Recent years have seen a proliferation of in-house or ISV-developed reconciliation solutions – all of them aimed at eliminating manual processes, minimizing exceptions and reducing cost. But while these solutions are increasingly sophisticated, they invariably rely on centralized technology and third parties to help match data and highlight exceptions. Now there’s a better way: adopting blockchain or distributed ledger technology (DLT) for reconciliation – an approach that offers major benefits, not least removing the need for a central intermediary.
To provide further insights into the opportunities that DLT presents as a means to transform today’s reconciliation processes, R3 recently hosted a webinar with ecosystem participant, NTT Data.
For this webinar, Thomas Spencer, R3’s Strategic Alliances and Partner Ecosystem Lead for EMEA, was joined by Maria Cione, Blockchain and Innovation Lead at NTT Data. During the session, Spencer and Cione examined the Spunta Banca DLT project, one of the world’s most powerful uses cases for blockchain-powered reconciliation. Built on Corda Enterprise, the Spunta Banca DLT project is live with 98 Italian banks, and moving towards a target of over 200 live banks. They also discussed how organizations considering DLT for reconciliations can reduce margin-of-error costs and further improve automation through the enhanced data-sharing capabilities offered by decentralization.
To start the session, and drawing on Cione’s experience with managing a large reconciliations implementation on DLT, Spencer asked whether implementing this type of solution means mapping out existing processes that an organization is looking to automate, or is it about working with customers to try and define entirely new processes. Cione explained, “For sure the processes already exist, the first thing the client wants to do is enhance, improve or change things to become more efficient. However, as you are working with them, you are taking into consideration a lot of variables and then you are able to innovate and introduce new processes”. Enhancement, standardization, optimization and governance to improve reconciliations processes were common themes throughout the webinar.
It’s not just about inter-bank reconciliation
Spencer and Cione moved on to discuss reconciliation requirements beyond inter-bank reconciliation – the most commonly cited use case. They highlighted the growing interest from large companies in intra-company reconciliations and also the different industries that have reconciliation needs. The following industries were looked at in detail: energy and utilities (buying and selling of energy, post-trade reconciliations), telco (reconciliation between contracts for roaming data), banking (loans, cards, payments), insurance (claims and policy reconciliation) and retail (reconciliation of invoices); but many others were also recognized as potential users of reconciliation software and tools.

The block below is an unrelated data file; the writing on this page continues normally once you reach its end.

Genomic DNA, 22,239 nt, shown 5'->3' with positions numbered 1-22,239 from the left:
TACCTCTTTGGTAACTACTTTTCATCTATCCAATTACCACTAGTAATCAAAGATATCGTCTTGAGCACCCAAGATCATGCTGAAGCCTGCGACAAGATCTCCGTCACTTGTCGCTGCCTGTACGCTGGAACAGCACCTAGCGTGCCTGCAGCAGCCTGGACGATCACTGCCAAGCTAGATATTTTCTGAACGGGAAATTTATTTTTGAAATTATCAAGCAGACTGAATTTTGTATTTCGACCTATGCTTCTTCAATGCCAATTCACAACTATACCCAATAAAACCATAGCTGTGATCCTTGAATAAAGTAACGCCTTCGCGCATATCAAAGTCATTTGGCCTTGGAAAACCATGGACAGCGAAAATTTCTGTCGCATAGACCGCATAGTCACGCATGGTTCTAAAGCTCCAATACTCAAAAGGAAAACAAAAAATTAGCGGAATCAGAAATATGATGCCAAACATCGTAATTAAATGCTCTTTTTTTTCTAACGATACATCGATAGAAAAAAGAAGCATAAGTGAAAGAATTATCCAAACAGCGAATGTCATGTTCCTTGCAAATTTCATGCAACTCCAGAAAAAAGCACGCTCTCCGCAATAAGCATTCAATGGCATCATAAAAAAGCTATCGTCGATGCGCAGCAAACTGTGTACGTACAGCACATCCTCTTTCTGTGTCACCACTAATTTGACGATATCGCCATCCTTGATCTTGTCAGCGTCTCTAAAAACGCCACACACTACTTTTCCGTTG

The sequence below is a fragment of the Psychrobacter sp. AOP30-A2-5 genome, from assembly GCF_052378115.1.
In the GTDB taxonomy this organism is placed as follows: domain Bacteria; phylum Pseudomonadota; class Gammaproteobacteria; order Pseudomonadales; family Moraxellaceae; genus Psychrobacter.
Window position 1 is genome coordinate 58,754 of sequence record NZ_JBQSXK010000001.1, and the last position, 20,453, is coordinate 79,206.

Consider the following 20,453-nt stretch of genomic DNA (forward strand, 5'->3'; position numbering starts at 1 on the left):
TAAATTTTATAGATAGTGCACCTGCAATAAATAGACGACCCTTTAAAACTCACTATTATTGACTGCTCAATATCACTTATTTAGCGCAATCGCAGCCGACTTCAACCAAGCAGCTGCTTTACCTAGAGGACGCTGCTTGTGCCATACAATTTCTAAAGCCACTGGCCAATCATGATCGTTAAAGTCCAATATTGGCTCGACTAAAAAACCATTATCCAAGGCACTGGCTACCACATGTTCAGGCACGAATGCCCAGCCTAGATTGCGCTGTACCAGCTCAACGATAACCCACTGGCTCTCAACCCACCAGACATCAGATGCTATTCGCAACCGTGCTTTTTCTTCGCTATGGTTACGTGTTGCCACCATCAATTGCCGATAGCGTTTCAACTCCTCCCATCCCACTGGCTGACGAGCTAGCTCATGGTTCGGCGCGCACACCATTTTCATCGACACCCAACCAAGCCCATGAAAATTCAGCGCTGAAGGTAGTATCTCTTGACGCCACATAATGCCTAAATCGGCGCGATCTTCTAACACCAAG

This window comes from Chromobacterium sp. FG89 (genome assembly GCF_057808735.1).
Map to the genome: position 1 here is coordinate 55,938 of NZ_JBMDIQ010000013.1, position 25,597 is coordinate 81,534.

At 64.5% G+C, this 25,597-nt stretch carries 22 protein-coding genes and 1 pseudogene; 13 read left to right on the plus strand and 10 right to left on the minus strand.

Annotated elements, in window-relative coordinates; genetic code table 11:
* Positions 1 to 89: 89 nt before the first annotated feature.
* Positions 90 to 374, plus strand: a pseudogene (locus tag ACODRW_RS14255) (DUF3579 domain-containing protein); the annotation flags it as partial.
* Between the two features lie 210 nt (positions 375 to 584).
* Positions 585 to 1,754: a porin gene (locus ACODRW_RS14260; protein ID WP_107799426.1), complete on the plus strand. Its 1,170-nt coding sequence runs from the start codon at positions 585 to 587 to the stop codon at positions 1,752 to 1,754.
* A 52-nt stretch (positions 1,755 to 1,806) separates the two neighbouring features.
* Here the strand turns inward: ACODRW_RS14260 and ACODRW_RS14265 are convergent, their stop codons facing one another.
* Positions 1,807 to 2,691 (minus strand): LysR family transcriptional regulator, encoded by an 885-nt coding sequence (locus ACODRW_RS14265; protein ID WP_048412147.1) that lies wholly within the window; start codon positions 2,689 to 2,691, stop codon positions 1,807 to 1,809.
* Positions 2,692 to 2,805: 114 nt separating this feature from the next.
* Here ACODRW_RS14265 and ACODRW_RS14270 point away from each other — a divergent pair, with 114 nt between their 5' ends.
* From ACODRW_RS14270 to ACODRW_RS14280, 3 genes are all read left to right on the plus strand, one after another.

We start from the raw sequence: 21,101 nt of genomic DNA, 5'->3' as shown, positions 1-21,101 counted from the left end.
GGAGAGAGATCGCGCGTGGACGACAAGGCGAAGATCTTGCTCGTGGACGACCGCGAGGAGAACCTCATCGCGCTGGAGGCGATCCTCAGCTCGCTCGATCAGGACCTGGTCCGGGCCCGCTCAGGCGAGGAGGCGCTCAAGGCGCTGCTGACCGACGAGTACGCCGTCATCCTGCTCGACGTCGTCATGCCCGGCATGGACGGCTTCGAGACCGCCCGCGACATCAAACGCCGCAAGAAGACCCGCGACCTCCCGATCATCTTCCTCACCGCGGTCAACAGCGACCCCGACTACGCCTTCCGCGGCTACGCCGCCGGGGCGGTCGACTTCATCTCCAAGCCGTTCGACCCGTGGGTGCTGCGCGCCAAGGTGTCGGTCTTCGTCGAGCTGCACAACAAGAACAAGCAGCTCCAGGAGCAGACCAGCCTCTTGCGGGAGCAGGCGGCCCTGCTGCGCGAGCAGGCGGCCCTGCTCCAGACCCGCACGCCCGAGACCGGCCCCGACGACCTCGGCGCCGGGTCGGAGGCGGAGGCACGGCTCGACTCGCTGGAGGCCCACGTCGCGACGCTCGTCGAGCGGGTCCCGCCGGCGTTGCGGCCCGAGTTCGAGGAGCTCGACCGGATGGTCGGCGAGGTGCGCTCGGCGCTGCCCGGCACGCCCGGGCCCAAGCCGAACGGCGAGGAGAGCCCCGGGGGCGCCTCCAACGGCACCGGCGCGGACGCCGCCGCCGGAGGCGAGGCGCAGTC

The importance of governance
When asked by Spencer to describe some of the biggest hurdles the team behind Spunta faced when trying to implement a multi-organization blockchain solution, Cione explained: “For sure, you need to convince all the stakeholders to standardize and normalize the process, because that is the whole point. You have a lot of stakeholders – and everybody thinks they have the right version of the truth. And when the ecosystem is very large, even if everybody wants to reach the same result, they all have an opinion and want to do it in different ways. This is a challenge, because you need to get everyone together on the same page and they have to be convinced.”
Thomas then asked at what levels the standardization is needed. “It’s standardization [at every] level, but starting from the high level,” said Maria. “If you are reconciling things in a process, it’s probably related to the business or in the back-end. Stakeholders may be running that process in different ways, and it has to be standardized, meaning everybody must have the same concept of the process. Also, everybody is running that process with a different organization, so that now has to change too because you will be using a peer-to-peer system. And then you have other levels of standardization, such as – with Spunta – legal standardization, and standardizing a new report for every bank.”
The true benefits of DLT
With Spunta Banca DLT, all of these hurdles were successfully overcome, and the project has gone from strength to strength – in fact there are projects underway to see how it can be extended beyond Italy. Maria drew on that experience to highlight four key benefits of moving to DLT for reconciliation:
• An intermediary-free ecosystem, with peer-to-peer connections enabling direct interaction.
• Trustless, with transactions approved by the entire network, removing all human involvement in the verification process.
• Cost reduction and optimization, with process standardization reducing effort and costs.
• Secure transactions, with authenticity verified by the entire network.
With the Spunta Banca DLT project as an exemplar of what’s achievable, it’s clear that DLT’s time has come as an enabler of fast, efficient and secure peer-to-peer reconciliations. To benefit from more of Cione’s learnings and gain wider insights into the role that DLT can play in numerous reconciliation use cases across various industries, click here to view the webinar in full. You can also find out more about the Spunta Banca DLT project in this case study.
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